From feedback received I understand I have taken on something of a responsibility with regards to shaving. My Great Investigation of shaving creams has clearly inspired gentlemen worldwide to return to the vintage-style razors of their fathers. With consequences. Sometimes both bloody and disfiguring.
Possibly not maiming though, which may be small consolation when you’re standing there in front of the mirror, blood streaming from multiple gashes to your face. That’s when you think “Damn you, Nick, damn you and your romanticising of the ancient ways of beard removal!”, or something to that effect. At least that is how I imagine it goes down.
It does happen though. It happened to me the very first time I loaded up the razor and almost sliced off my left cheek, and it still happens to me from time to time. Mostly though it happens when I stop concentrating and get sloppy, forgetting the vital rules.
I have to mention though, “safety razor” is a bit of a misnomer. The name comes from when the even older straight razor (aka the “cutt-throat” blade of Sweeney Todd notoriety) was replaced by the razor with removable blades and a housing that did a passable job of not letting you butcher a client in for a beard trim. Safety razor as in safer than a 5″ long blade of unbelievably sharp razor steel.
To emphasise, we’re not talking “safety” as compared to the typical multi-bladed razoring devices of today. While the multi-bladed razor will remove stubble, develop your six-pack, attract attentive females and any number of cool features, the safety razor is a device of sinister ability. The blades are viciously sharp and cut like, well, really very very sharp razor blades. And if you’re not a bit gentle it will bite.
To quote the legendary gangsta rapper of the early 90’s, Eazy-E:
“Eazy duz it”.
The rules would be something like this:
- Get your skin nice and soft, preferably a nice, long, warm shower.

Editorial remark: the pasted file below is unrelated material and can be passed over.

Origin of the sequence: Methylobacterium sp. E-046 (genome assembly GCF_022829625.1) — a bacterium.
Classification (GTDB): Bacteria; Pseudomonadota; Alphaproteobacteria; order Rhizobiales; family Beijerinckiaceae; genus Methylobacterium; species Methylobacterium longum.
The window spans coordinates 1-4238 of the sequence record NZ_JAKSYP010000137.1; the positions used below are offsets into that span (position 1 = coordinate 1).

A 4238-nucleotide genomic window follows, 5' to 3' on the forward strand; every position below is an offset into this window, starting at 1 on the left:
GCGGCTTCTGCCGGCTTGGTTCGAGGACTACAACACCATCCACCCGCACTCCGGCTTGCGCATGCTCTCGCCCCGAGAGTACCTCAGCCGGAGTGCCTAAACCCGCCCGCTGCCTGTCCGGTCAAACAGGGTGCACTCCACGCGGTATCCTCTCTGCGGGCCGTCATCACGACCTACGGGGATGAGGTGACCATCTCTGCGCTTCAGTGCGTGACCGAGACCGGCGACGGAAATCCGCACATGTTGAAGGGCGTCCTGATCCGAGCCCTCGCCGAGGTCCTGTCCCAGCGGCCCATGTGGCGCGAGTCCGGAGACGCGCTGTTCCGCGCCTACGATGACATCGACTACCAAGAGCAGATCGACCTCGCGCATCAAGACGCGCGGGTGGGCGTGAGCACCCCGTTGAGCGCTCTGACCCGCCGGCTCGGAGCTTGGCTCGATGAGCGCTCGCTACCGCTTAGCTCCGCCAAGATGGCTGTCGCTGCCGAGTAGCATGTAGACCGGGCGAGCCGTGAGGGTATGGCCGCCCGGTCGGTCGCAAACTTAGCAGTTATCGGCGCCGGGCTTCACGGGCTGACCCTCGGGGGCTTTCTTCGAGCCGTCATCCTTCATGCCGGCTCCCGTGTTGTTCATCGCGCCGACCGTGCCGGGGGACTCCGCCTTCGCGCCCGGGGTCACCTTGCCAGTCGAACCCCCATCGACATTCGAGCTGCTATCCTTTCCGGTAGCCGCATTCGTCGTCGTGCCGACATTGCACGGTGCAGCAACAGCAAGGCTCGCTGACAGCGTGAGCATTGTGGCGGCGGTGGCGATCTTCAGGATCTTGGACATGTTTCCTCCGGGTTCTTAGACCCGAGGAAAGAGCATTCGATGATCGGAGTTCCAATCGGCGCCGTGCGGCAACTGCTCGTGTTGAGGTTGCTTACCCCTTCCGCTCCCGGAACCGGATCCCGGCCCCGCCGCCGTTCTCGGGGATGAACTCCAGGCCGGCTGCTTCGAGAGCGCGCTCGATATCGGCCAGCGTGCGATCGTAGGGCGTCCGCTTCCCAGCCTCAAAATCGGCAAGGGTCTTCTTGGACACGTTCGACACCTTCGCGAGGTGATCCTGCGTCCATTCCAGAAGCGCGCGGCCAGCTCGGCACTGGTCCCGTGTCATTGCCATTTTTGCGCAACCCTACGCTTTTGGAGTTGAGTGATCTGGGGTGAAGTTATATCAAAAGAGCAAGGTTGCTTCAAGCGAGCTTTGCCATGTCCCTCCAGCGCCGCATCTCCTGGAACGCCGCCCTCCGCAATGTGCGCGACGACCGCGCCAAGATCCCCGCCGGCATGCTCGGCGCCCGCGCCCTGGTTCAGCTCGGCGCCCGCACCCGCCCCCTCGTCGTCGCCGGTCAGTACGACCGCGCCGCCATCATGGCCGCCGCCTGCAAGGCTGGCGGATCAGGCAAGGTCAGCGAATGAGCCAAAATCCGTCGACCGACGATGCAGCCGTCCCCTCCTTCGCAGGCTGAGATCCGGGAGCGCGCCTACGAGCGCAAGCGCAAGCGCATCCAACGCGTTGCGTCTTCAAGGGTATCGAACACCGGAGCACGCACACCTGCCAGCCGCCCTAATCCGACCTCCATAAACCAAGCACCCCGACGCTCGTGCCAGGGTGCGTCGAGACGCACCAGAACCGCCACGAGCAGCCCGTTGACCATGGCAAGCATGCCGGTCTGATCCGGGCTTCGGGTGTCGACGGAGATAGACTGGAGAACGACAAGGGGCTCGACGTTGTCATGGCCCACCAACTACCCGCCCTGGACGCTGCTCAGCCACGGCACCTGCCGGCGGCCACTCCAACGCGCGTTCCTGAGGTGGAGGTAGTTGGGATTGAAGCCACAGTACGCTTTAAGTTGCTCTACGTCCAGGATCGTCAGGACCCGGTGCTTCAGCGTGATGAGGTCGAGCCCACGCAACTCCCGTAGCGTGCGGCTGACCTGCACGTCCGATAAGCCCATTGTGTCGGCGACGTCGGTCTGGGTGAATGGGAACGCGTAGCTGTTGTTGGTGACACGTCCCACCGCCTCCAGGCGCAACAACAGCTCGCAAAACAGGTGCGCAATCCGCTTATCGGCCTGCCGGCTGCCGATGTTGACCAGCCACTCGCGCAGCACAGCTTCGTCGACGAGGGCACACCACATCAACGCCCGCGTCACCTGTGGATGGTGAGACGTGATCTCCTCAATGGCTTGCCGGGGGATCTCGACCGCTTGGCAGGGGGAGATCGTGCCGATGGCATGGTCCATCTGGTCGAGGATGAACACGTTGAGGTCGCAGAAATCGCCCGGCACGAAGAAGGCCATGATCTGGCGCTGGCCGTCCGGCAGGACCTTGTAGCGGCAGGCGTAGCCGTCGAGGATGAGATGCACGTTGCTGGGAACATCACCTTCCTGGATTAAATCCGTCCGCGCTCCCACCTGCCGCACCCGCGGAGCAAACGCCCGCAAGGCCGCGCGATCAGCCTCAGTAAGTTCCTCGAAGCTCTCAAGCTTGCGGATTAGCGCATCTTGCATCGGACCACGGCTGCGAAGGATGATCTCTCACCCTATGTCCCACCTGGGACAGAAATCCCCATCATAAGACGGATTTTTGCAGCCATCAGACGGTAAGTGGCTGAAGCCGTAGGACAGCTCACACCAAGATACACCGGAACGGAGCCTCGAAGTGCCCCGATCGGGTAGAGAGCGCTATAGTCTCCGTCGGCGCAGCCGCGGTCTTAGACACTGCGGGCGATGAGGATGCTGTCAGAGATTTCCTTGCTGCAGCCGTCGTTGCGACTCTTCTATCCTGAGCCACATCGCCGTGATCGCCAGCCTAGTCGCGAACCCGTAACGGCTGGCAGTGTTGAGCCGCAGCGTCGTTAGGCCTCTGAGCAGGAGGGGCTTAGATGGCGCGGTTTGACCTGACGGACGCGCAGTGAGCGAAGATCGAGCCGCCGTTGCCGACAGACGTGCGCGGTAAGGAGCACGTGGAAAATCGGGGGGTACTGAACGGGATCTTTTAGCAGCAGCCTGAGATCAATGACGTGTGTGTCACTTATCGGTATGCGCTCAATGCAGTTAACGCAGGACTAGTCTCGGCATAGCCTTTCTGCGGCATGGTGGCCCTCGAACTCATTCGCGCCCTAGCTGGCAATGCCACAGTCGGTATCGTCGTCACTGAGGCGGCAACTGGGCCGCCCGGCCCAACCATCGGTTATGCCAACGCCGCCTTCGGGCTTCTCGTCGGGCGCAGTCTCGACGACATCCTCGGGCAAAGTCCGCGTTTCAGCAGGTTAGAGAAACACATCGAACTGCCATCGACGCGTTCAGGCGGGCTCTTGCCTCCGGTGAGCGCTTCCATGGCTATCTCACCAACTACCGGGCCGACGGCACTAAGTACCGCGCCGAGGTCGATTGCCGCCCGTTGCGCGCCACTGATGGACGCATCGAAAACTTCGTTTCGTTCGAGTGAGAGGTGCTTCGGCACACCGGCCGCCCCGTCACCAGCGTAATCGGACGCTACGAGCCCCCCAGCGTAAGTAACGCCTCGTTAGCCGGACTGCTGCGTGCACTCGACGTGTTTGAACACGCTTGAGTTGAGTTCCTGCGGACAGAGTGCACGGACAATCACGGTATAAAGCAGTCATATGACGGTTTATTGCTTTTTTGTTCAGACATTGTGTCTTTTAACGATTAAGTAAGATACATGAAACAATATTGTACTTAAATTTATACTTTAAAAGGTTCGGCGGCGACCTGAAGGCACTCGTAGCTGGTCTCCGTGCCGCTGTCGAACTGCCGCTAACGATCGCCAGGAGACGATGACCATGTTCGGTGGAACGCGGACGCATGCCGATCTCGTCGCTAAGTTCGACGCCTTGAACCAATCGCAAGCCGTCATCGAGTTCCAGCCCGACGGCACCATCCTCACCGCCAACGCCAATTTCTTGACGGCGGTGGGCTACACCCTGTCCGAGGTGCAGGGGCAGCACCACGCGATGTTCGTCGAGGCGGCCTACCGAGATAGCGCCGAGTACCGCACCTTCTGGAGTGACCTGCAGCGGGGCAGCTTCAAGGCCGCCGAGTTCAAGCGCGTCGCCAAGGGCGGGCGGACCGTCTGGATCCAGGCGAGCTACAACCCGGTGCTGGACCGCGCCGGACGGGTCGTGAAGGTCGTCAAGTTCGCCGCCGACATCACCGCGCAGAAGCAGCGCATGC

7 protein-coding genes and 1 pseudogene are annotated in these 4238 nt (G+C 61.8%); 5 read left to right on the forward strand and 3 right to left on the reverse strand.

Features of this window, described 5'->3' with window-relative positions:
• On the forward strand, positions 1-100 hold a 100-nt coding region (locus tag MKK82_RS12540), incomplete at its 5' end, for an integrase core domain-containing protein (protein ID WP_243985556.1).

- Use a really good shaving cream (if you need a hint, read 1/2/3/4), and keep face and cream properly moist!
- Use a pretty fresh blade. They are cheap, don’t be a cheapskate. Be careful when dealing with razor blades.
- Let the blade and the cream do the work, don’t force the blade into your skin.
- When you force it, you will cut yourself.
- Re-apply cream if you’re going to shave in a different direction. The cream is saving your skin.
- After you have rinsed off the cream, feel for burn. The less burn you feel, the better job you have done.
- Learn from the process, improve your technique and find a cream that works for you.
There really isn’t that much more to it. Be careful, take your time, be gentle.
Now don’t go blaming me for any more mishaps, OK? Man up. Oh, and make sure you read all parts of the Great Shaving Cream Investigation for advice on selecting the best shaving cream, and hints on how to use them properly.
PS: I have come across a product that claims to help seal the cuts and gashes you might cause upon yourself. Within reason, I expect. I can’t expect it to manage the sort of cuts that require Frankensteinian sewing with needle and twine. In any case, I’ll get around to this when I sum up the shaving cream reviews. I need to cut myself a couple of times to fully test it. Damn.